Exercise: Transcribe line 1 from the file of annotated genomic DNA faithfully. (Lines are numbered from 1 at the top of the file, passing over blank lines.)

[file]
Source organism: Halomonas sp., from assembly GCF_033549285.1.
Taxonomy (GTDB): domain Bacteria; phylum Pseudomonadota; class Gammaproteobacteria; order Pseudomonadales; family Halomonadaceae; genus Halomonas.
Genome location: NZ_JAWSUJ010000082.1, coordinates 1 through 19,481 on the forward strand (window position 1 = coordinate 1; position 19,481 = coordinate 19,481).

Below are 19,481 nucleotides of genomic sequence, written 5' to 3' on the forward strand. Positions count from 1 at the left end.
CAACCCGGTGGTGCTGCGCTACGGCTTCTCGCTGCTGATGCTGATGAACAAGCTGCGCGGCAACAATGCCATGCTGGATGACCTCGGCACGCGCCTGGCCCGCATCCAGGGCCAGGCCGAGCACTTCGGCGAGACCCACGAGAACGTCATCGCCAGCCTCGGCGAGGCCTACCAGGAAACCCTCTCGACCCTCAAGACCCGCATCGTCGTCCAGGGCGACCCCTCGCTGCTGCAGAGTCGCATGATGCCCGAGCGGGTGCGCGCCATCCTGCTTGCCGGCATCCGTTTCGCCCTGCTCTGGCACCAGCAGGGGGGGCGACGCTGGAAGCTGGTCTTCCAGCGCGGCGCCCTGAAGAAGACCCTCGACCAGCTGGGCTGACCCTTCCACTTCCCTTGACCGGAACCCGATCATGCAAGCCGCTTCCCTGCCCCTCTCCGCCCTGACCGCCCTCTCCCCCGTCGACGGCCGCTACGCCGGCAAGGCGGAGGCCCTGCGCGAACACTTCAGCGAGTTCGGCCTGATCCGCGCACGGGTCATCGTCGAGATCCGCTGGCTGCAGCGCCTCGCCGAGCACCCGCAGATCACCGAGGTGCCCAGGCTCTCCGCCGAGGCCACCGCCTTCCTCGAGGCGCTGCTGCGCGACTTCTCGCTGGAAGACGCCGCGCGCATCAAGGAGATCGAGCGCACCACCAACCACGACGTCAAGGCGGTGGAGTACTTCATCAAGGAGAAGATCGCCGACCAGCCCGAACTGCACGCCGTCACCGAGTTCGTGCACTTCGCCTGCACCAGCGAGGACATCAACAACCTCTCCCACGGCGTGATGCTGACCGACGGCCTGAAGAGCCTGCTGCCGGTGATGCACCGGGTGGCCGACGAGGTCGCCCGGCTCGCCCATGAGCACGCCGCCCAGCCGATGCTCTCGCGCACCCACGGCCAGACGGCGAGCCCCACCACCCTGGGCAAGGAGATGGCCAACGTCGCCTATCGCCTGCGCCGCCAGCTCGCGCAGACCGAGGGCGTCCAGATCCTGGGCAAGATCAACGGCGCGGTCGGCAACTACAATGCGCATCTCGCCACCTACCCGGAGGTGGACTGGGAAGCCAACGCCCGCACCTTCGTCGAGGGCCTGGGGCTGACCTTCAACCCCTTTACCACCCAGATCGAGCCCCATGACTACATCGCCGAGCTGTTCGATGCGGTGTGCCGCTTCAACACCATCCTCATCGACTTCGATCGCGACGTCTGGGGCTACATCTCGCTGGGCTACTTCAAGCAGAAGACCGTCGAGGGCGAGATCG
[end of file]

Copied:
Source organism: Halomonas sp., from assembly GCF_033549285.1.